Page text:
Content-providers have been trying to lower costs for the notorious censorship in China, for example by introducing more AI-driven tools. But the government is fearing too much unwanted content if falling through the cracks, asks for tougher censorship, adding dramatically to the costs, says business analyst Ben Cavender to MSN.
In January, a government-appointed body released guidelines for short video platforms, requiring them to bulk up censorship and vet all content before it is posted. In November, the government released rules that ban online-video platform operators from using deep-learning to create fake news, an effort to address so-called deepfake technology and disinformation.
“The government feels that maybe too much unapproved content is sliding through the cracks” and is trying to address that, said Ben Cavender, Shanghai-based managing director at China Market Research Group.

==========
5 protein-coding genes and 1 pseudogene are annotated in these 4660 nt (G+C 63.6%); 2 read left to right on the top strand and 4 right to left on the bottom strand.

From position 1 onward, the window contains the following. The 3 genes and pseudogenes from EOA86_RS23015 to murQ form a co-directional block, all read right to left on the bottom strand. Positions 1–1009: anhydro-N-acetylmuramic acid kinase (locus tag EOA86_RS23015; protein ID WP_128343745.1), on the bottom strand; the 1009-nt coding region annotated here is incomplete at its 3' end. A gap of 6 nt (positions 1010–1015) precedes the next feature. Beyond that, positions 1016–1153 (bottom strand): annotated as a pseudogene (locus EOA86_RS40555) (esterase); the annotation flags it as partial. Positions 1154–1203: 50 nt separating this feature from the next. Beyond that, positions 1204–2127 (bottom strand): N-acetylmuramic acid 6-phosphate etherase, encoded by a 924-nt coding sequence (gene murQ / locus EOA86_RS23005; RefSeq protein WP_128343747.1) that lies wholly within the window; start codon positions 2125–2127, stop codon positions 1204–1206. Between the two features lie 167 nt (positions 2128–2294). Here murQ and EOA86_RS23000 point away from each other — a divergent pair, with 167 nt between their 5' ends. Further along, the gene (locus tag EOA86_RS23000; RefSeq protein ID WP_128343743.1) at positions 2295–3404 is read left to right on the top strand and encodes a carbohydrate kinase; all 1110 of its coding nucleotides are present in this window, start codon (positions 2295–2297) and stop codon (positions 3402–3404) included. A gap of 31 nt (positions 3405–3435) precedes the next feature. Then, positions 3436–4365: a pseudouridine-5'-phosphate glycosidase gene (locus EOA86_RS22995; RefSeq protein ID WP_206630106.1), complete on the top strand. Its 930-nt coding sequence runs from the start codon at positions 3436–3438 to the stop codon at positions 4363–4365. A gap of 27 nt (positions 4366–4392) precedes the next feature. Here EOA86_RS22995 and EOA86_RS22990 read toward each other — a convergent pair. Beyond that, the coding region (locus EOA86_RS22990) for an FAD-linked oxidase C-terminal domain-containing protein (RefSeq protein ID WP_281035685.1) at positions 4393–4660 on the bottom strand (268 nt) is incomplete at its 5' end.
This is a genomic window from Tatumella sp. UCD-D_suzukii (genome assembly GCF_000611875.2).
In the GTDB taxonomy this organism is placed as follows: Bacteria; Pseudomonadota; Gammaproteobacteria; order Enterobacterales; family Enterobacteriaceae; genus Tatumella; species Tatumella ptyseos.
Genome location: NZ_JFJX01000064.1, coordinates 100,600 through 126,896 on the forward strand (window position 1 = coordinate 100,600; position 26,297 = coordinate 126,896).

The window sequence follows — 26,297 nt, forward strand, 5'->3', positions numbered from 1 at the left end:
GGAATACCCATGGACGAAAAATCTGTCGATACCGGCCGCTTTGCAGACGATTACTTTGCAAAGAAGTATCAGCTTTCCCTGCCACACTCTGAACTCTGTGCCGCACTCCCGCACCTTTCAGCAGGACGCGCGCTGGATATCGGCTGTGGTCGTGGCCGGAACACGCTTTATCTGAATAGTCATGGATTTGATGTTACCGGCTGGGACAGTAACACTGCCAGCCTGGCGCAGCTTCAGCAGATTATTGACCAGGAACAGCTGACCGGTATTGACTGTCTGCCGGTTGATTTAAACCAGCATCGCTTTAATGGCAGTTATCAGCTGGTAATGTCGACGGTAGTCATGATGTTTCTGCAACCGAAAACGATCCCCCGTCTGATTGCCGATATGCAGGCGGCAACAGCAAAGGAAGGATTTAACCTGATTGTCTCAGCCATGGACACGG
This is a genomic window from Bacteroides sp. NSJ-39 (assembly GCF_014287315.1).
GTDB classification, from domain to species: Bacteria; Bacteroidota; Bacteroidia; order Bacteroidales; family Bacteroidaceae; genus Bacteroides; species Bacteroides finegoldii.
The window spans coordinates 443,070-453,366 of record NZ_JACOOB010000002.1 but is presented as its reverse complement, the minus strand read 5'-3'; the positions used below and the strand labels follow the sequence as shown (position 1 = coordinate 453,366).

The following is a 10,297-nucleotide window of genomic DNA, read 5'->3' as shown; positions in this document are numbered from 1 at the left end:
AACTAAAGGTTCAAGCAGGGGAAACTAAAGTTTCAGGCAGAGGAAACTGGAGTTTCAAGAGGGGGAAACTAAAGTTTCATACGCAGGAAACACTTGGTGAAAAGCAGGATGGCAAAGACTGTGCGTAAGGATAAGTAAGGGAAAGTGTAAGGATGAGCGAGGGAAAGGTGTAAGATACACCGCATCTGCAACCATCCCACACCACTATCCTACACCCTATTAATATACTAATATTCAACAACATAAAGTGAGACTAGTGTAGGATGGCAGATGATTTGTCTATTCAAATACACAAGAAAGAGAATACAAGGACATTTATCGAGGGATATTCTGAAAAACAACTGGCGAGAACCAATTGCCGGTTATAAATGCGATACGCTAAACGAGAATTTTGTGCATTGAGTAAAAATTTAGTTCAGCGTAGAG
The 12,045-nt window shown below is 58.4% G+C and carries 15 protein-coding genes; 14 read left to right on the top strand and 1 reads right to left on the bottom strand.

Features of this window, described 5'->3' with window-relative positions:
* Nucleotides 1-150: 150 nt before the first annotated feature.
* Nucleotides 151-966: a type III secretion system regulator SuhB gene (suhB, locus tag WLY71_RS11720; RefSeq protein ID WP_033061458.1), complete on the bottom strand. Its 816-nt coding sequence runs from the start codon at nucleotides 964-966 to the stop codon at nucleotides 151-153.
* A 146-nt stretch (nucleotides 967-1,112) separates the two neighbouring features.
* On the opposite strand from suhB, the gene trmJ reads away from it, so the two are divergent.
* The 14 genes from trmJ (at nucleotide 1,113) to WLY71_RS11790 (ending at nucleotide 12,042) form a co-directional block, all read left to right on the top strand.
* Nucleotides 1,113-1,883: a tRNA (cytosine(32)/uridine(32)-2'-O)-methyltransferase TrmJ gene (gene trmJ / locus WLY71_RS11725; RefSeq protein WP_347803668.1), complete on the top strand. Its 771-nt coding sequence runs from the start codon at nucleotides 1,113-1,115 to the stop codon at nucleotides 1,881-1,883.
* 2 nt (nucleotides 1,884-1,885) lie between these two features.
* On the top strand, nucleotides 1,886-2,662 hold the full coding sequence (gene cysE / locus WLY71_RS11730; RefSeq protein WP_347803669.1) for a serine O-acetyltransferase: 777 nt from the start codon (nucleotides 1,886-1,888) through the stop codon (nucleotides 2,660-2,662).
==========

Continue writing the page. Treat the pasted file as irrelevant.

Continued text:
For companies, it may mean rising costs to beef up its content-monitoring operations. “We should expect to see greater investment both in automated solutions as well as in content-management teams,” Mr. Cavender said.
The government also has toughened its stance on how companies deal with data privacy. Earlier this week, it said some of the country’s biggest tech companies—including Tencent Holdings Ltd. and Xiaomi Corp.—weren’t sufficiently protecting user data.
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